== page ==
The ability to bring your own device into the meeting room is swiftly becoming a standard requirement for the work place. In a recent survey conducted by Barco, InAVate and PFM magazine entitled “Meeting room of the future”, 82 per cent of the senior business managers polled indicated they use their own laptop, tablet or mobile phone when attending or chairing a meeting.

Another apparent trend is that an increasing number of employees are working remotely. These factors mean meeting spaces have to become more flexible and support a wider range of technologies for virtual conferencing.

In June this year the “Meeting room of the future” survey asked over 300 senior business managers in EMEA for their views on what their particular requirements are and how they’d like to see meeting rooms develop. This was a very interesting survey for us because our own meeting culture has undergone quite a (r)evolution recently and it’s clear that the needs of other organisations are changing equally rapidly. Companies now have to deal with a fast-changing work environment, and this includes supporting a growing number of employees working remotely or working flexible hours.

Nine out of ten (91 per cent) of the survey’s respondents said that they regularly work remotely, with 27 per cent working remotely on almost a daily basis. It is little wonder then that this trend is making organising meetings a job in itself! Fortunately, companies are now able to access a broader range of technology for flexible working, allowing colleagues to meet regardless of place or time.


More than four out of five respondents (82 per cent) use of their own device within the meeting room. Although the bulk of these devices are still laptops, the use of smartphones and tablets is on the rise. The ‘Bring your own device’ (BYOD) trend means that meeting rooms need to support multiple device types and operating systems, unfortunately solving compatibility issues can often be time-consuming and a drain on resources.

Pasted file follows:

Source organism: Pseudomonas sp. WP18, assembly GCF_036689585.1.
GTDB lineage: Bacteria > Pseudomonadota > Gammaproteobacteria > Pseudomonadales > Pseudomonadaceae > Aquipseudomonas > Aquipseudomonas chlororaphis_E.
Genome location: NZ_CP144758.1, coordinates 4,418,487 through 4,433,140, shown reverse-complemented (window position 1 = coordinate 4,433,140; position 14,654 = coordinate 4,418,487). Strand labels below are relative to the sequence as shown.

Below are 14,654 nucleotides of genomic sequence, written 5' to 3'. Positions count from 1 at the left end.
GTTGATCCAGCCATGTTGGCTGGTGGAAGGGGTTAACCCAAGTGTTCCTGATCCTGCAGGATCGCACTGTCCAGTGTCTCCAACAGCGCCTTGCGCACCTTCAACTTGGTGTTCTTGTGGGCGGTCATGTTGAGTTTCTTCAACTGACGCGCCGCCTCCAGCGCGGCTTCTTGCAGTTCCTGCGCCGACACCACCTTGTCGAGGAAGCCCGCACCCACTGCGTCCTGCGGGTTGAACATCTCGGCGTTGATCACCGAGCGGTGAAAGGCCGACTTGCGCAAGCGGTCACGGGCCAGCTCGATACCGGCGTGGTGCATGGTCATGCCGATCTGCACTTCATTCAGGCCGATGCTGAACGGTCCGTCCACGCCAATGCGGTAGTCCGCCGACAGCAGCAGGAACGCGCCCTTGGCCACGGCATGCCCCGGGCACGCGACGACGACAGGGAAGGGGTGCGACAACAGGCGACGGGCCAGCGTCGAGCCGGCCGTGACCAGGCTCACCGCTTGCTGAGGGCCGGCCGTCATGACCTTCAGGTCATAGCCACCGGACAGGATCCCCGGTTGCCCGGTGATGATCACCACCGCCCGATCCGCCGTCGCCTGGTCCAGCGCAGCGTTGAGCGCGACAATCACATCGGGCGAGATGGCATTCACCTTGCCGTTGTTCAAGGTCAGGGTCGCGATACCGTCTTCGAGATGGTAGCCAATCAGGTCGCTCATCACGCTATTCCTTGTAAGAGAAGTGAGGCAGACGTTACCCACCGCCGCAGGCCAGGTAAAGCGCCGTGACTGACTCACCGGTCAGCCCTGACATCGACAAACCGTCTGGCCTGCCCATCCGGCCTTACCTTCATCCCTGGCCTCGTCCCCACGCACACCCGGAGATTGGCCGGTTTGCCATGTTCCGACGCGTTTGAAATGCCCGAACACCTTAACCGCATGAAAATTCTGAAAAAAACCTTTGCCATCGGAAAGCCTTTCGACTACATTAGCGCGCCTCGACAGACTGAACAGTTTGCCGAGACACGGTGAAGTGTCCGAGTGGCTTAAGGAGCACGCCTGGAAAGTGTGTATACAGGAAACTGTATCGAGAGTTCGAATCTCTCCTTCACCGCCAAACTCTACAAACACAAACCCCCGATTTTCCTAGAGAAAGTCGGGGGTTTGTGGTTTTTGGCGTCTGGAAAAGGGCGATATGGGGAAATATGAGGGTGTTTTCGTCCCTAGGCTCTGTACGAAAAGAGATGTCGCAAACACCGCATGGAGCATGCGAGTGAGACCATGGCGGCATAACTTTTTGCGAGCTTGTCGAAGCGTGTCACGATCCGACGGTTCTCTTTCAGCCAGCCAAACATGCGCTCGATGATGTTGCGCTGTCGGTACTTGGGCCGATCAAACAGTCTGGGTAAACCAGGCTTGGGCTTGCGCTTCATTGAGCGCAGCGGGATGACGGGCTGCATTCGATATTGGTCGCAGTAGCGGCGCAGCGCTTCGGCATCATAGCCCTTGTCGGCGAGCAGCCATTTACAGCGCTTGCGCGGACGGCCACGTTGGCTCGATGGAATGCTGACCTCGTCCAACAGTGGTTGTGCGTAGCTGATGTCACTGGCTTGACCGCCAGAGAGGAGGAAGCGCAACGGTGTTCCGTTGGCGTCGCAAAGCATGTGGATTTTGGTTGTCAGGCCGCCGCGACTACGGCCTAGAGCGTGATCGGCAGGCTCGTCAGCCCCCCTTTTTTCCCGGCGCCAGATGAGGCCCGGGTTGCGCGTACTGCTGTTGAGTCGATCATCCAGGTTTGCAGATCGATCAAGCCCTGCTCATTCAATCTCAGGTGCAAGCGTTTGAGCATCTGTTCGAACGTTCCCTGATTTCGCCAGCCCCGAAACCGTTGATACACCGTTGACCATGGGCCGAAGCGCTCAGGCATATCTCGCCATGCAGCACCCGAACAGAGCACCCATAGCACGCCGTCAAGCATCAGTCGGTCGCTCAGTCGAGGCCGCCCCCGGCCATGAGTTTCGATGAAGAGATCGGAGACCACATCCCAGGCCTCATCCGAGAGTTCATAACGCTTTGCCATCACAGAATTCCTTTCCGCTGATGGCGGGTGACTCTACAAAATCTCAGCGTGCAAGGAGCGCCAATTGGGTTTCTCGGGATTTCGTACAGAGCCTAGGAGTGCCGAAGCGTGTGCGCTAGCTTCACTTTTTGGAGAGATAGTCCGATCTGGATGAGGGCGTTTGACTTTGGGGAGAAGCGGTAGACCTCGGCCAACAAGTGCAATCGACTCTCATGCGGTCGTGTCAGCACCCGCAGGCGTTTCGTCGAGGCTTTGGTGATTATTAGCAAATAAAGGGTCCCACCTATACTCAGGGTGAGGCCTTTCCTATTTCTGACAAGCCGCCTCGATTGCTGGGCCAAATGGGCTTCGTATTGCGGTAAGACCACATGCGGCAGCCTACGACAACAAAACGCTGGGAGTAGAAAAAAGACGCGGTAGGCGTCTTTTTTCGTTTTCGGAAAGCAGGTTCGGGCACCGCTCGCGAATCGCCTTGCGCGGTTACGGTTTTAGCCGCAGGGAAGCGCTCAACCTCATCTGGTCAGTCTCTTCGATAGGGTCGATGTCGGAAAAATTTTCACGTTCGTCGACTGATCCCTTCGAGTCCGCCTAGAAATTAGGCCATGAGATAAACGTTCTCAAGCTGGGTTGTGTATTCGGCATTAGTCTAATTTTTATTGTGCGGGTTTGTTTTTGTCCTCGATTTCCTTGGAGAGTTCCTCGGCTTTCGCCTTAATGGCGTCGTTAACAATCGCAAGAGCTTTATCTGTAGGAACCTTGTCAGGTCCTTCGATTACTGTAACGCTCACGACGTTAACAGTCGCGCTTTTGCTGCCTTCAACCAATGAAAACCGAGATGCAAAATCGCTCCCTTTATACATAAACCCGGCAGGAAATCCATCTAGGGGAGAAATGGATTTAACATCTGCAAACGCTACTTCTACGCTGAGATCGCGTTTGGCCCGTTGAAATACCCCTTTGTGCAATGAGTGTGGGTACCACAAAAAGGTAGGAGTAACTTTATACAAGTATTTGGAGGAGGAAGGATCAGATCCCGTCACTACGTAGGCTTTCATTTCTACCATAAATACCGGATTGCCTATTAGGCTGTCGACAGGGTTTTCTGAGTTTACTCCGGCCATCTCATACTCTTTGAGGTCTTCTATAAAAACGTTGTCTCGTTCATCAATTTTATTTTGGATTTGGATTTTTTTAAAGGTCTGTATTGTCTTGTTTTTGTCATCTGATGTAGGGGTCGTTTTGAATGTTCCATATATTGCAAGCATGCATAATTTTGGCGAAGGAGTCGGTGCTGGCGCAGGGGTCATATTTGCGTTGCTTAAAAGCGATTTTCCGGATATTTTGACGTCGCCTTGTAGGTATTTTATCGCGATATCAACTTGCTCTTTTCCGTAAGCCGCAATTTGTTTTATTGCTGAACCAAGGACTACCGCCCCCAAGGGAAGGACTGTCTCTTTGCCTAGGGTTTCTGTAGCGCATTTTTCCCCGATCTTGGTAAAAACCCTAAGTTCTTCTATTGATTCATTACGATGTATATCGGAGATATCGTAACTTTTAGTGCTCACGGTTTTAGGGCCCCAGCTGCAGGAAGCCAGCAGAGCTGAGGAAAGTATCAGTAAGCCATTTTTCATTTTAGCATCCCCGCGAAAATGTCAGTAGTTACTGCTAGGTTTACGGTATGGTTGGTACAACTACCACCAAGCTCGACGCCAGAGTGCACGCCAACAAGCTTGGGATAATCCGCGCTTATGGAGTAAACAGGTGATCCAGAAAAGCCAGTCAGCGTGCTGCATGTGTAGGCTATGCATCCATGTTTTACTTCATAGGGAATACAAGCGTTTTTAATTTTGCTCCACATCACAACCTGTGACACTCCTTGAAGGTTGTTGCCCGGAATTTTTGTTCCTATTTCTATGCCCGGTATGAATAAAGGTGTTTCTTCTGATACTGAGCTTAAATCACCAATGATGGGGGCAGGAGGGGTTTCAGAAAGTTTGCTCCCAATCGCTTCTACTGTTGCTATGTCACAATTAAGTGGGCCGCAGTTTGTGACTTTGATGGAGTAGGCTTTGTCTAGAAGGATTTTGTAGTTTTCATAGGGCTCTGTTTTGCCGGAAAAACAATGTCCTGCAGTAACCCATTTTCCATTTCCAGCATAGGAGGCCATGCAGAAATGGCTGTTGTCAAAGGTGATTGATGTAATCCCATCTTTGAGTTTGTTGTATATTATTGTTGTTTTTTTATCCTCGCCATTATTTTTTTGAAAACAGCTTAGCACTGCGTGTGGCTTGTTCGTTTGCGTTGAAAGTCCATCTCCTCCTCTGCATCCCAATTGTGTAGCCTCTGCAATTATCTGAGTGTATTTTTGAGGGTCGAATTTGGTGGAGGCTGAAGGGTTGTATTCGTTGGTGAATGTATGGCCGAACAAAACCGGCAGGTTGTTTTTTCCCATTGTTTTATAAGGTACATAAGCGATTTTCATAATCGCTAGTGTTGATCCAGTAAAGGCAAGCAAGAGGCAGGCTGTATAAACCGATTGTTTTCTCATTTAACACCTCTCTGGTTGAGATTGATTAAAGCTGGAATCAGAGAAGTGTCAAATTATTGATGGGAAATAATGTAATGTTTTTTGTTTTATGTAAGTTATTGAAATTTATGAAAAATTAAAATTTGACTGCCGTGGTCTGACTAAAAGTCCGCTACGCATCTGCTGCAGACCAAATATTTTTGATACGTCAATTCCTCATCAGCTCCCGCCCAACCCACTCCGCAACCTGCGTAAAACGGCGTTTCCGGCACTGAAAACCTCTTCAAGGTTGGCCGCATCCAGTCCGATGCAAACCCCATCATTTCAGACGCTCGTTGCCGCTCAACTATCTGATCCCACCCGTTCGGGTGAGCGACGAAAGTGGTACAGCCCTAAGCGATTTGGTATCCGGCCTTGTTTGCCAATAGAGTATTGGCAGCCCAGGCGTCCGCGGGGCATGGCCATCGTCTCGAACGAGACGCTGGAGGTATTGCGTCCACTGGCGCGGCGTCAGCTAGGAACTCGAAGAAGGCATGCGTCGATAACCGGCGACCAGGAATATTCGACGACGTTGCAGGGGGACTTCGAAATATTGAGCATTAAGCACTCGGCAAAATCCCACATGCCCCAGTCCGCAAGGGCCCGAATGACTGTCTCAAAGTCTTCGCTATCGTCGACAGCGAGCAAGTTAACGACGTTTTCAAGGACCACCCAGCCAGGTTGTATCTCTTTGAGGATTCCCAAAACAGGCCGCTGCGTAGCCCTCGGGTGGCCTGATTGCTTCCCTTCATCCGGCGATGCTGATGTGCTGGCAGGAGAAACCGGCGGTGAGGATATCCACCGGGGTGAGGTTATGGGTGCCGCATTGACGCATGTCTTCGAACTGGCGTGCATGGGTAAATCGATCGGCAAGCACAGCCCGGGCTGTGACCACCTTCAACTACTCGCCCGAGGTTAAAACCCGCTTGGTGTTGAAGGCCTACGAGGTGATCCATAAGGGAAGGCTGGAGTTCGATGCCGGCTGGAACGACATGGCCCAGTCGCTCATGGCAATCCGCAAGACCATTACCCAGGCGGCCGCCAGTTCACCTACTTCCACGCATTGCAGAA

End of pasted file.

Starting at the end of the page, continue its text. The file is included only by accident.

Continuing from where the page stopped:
It’s no wonder that most of the survey respondents say they are often frustrated by long set-up times and technical issues. Another Barco survey conducted in North America earlier in the year suggests these are problems that span regions.

Most US managers don’t have access to the correct adaptors to hook up their devices in the meeting room. However, despite existing technical issues, 59 per cent of the managers polled expect their meeting rooms to be fully digitally equipped by 2014 and this figure rises to 94 per cent by 2020.

Shifting Content

It’s not just the multiplicity of devices that is making meetings a challenge. The EMEA survey revealed that the types of content being used is also shifting. While meetings are still largely (PowerPoint) presentation-driven, 59 per cent of businesses are already referring to digital photos, video and other digital media within the meeting room.

This is a logical evolution, particularly when working with colleagues remotely, who may need a greater level of interactivity to remain engaged and feel part of the meeting. Also, users increasingly need to access content of different types which is spread across various devices: for example, a voice memo or photo from a mobile, an app on a tablet or video uploaded to the cloud.

The problem here is that it’s not always straightforward to swap between devices to bring the relevant content up on screen. The right connection cable or adapter may not be available in the meeting room, and even if it is, it can be extremely disruptive to have to reconnect everything.

Meeting Room Democracy

The changing needs of the meeting room have led to the development of a new market segment designed to address these challenges and simplify collaborative working. Wireless presentation systems help to improve meeting dynamics and reduce set-up times.

This leads to improved efficiencies and allows people to present and collaborate from a variety of fixed and mobile devices simultaneously, and without having to worry about compatibility issues. Everyone in the meeting room has the opportunity to be on-screen and contribute at any given time, making meetings much more interactive.